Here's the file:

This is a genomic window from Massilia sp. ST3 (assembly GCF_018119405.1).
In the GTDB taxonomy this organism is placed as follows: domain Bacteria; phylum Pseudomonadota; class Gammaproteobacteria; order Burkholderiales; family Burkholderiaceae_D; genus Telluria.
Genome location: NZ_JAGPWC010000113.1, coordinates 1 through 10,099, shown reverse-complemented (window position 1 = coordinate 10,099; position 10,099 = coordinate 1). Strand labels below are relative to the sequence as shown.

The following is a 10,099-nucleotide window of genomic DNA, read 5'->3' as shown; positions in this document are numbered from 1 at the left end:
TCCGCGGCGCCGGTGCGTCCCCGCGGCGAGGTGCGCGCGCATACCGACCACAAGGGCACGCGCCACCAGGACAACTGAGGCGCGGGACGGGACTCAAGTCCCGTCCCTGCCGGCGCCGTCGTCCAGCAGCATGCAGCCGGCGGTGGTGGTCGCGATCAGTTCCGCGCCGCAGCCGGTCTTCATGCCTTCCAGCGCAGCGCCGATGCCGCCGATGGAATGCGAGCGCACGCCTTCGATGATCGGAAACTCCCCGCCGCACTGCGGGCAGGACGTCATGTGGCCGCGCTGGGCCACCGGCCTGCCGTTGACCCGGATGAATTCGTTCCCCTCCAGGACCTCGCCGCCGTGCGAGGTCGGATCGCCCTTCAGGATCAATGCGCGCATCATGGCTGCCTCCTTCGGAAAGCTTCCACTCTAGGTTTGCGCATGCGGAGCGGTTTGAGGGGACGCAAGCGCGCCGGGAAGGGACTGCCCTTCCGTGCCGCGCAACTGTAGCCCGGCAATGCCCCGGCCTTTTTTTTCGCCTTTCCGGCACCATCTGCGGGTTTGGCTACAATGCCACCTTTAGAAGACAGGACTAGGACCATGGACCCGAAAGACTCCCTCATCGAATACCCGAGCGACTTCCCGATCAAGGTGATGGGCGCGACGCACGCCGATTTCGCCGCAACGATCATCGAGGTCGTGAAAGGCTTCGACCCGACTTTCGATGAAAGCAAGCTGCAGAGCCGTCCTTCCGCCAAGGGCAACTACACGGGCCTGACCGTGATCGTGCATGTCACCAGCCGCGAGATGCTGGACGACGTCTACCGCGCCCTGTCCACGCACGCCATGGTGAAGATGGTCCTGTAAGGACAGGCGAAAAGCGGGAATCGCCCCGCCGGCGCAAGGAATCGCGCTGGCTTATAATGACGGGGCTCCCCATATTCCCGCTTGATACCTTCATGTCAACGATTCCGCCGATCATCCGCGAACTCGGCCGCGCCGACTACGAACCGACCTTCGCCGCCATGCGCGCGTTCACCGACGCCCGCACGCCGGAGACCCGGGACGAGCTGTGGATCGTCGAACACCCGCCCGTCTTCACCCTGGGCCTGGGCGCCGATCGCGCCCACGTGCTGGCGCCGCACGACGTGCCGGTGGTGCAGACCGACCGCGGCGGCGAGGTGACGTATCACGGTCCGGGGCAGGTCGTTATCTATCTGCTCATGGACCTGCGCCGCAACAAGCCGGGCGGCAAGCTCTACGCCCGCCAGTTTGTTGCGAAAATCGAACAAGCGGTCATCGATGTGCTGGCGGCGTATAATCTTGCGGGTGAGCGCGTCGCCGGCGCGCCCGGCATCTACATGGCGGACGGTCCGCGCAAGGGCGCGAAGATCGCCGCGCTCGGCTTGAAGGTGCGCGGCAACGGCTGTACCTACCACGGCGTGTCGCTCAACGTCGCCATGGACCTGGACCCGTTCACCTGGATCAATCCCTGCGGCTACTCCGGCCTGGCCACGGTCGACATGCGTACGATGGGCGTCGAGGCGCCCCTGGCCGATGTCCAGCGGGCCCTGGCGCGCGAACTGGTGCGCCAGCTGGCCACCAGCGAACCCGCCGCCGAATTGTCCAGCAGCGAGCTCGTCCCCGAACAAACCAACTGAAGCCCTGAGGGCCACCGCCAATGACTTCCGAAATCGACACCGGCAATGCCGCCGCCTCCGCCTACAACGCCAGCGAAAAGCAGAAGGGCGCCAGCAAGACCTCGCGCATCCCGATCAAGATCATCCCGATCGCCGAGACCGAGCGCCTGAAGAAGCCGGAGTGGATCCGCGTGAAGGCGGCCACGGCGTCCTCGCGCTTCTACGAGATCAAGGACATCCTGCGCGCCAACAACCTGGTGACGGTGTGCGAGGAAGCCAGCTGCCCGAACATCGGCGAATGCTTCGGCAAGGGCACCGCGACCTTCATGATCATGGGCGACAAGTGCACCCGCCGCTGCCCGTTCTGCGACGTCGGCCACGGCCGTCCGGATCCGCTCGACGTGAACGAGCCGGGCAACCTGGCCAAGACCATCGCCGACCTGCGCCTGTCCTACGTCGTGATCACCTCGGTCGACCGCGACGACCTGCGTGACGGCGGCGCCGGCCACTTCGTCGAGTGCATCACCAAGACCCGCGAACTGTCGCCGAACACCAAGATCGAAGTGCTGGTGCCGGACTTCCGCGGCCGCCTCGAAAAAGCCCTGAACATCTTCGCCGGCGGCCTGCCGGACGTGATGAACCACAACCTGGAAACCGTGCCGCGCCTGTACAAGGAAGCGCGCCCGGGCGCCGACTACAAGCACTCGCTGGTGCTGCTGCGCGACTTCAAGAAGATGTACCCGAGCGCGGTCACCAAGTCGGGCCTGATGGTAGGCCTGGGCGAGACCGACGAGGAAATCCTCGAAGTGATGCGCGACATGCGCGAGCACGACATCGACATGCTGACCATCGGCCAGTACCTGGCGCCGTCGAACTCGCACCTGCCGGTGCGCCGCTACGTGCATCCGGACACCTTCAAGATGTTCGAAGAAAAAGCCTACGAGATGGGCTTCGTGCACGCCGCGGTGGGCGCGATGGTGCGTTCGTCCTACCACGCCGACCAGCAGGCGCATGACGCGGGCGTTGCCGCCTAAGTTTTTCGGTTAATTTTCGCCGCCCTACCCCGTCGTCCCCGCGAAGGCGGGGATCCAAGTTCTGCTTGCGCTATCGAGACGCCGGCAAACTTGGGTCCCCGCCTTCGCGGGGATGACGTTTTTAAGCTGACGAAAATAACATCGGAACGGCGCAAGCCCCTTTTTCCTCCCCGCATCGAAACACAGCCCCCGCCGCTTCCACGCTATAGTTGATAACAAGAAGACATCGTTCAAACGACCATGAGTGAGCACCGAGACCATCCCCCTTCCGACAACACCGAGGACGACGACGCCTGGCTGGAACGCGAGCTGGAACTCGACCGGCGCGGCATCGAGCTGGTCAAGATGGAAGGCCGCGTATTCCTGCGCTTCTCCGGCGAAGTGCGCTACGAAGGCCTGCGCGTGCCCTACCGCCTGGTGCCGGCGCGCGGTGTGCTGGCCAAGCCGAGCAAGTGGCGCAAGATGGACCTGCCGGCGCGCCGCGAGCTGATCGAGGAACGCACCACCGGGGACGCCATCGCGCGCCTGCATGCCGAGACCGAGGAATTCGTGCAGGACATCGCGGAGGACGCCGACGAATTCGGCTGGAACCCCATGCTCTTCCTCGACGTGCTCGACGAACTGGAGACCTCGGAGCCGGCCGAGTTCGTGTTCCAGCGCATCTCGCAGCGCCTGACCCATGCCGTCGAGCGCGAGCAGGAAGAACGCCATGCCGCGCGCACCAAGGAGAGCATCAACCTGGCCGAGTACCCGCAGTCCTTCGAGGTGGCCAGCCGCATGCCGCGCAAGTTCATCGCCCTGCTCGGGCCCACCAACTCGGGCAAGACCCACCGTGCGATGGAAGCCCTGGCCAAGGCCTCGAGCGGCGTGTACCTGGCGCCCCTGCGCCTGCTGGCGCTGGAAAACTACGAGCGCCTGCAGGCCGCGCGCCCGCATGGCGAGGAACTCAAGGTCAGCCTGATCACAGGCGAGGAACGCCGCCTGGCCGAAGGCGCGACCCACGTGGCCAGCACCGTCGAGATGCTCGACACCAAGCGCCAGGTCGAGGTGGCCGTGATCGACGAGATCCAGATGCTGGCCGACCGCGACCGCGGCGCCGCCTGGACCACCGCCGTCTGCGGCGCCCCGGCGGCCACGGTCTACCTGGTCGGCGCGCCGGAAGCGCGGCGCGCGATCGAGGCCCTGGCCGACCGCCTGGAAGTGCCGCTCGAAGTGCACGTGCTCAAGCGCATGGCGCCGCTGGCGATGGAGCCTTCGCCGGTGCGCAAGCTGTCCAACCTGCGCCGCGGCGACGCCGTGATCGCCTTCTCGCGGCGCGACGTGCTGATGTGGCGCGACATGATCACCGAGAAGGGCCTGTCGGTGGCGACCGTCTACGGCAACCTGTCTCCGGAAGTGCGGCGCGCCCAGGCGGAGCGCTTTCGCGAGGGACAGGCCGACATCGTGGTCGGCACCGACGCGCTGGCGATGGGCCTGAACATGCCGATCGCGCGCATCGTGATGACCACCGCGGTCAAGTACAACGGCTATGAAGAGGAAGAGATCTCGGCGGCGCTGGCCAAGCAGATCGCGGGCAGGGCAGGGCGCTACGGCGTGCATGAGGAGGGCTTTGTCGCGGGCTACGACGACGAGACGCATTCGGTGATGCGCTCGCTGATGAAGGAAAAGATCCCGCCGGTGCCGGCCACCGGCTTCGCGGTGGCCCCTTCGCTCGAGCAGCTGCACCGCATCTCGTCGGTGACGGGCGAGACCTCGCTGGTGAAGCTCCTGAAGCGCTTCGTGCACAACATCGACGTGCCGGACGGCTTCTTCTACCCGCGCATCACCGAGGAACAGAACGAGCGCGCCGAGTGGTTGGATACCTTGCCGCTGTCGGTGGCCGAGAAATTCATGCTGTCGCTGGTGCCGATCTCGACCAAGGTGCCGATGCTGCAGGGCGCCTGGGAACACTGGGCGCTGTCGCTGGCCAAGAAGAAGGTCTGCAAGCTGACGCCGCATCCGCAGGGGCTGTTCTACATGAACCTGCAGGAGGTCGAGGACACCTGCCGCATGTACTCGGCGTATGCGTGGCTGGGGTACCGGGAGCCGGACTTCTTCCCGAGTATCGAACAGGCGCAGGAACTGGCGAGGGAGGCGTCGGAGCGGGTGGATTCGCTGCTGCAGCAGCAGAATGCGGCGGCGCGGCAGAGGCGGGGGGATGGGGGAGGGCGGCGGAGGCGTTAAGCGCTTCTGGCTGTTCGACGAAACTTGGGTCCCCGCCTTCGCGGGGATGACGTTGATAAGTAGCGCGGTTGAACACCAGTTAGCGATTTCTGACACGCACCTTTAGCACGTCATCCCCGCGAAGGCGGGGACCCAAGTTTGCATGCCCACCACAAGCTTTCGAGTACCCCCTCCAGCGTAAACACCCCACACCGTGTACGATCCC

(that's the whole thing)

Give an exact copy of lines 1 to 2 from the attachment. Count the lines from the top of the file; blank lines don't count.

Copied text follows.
This is a genomic window from Massilia sp. ST3 (assembly GCF_018119405.1).
In the GTDB taxonomy this organism is placed as follows: domain Bacteria; phylum Pseudomonadota; class Gammaproteobacteria; order Burkholderiales; family Burkholderiaceae_D; genus Telluria.